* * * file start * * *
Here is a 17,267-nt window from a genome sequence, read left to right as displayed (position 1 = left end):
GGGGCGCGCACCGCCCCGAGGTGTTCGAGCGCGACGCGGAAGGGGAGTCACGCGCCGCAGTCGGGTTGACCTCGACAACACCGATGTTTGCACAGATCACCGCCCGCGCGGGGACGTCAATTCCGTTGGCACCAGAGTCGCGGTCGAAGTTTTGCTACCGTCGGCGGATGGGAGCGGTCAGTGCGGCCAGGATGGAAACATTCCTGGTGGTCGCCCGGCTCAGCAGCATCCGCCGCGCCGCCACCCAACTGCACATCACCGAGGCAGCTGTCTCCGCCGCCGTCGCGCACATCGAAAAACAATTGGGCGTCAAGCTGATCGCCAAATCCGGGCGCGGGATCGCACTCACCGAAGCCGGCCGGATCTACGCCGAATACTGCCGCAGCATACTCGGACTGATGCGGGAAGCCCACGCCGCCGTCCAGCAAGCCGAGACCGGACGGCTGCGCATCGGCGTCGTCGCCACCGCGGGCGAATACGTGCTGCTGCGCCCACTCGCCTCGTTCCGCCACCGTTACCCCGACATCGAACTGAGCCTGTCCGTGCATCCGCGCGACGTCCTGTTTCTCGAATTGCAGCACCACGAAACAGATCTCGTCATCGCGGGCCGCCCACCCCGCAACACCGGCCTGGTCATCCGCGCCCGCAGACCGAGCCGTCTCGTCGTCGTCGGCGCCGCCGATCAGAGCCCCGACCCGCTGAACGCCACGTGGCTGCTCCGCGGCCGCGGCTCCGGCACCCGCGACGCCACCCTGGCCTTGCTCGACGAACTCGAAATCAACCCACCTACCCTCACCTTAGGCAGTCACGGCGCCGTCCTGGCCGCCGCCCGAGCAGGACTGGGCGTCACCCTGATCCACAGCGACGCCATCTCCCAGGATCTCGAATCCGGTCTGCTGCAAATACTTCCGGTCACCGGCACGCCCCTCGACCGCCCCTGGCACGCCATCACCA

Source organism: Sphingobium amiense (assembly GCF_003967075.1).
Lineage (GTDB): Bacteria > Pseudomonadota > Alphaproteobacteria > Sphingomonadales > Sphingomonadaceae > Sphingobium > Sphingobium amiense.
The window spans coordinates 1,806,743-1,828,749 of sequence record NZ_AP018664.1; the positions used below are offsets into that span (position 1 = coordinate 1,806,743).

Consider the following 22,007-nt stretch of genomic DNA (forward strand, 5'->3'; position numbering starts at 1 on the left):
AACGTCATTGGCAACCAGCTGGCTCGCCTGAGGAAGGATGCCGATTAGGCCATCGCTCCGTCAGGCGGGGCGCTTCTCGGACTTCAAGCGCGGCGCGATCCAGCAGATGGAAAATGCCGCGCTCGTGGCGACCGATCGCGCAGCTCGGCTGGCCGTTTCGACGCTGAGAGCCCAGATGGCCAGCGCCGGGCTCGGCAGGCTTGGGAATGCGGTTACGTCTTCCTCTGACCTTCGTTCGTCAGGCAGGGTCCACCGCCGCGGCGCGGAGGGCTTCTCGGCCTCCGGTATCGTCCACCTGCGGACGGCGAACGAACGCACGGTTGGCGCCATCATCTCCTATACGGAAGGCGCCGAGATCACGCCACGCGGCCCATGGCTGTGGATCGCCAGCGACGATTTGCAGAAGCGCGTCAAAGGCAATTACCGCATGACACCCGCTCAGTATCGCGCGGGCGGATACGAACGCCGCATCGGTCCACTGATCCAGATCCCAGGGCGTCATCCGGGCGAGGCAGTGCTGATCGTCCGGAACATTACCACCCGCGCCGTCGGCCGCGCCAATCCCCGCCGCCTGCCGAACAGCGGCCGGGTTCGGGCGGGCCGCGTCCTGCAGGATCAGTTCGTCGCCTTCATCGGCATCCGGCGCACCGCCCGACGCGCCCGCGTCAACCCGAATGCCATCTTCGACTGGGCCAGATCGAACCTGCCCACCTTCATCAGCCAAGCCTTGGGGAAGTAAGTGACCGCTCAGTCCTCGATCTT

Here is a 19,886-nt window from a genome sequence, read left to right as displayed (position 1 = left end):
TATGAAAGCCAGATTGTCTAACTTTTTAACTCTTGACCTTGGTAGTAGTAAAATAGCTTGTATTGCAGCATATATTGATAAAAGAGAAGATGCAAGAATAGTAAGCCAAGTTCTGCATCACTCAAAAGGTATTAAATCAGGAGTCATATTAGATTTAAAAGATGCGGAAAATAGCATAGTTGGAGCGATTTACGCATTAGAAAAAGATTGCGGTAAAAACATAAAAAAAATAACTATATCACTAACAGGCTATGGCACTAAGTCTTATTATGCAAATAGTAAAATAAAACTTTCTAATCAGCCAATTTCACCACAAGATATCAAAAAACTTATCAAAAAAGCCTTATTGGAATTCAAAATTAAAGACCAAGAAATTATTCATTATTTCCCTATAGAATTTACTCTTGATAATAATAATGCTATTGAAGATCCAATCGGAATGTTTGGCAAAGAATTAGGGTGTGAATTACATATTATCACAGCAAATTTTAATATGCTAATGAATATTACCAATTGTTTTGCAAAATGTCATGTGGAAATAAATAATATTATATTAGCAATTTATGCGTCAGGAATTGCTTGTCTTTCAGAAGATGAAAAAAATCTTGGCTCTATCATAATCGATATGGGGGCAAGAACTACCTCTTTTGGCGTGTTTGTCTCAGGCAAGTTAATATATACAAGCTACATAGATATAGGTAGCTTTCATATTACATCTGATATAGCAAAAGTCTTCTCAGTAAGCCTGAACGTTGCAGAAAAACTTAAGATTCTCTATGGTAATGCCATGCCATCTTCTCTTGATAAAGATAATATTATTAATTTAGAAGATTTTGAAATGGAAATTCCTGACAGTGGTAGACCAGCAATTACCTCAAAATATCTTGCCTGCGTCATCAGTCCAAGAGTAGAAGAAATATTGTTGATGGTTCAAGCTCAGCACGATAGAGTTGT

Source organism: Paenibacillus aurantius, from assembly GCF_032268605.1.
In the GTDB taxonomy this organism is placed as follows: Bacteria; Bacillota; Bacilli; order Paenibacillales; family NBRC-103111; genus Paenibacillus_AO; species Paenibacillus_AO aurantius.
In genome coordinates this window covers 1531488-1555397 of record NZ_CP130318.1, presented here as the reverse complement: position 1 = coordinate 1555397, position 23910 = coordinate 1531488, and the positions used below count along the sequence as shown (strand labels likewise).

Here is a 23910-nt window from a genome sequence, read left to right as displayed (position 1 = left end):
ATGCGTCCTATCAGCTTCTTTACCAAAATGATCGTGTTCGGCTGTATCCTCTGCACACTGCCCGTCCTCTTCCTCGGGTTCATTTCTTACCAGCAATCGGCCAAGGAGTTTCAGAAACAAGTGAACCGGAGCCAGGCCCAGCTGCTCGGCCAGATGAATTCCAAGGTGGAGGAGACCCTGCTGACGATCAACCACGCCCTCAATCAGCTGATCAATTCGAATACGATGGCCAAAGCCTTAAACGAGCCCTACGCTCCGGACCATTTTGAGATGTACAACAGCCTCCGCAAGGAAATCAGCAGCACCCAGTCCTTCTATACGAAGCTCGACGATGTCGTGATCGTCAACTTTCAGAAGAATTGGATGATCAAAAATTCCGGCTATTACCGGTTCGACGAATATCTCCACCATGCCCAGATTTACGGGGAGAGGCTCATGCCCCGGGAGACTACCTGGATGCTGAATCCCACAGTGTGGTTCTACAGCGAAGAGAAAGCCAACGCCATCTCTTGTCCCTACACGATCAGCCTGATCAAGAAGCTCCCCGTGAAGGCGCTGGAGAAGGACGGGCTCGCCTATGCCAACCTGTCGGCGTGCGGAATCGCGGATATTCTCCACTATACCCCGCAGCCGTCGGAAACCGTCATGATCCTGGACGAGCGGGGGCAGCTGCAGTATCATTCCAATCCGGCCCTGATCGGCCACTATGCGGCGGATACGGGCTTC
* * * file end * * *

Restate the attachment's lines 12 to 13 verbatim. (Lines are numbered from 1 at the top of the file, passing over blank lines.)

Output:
In genome coordinates this window covers 1531488-1555397 of record NZ_CP130318.1, presented here as the reverse complement: position 1 = coordinate 1555397, position 23910 = coordinate 1531488, and the positions used below count along the sequence as shown (strand labels likewise).

Here is a 23910-nt window from a genome sequence, read left to right as displayed (position 1 = left end):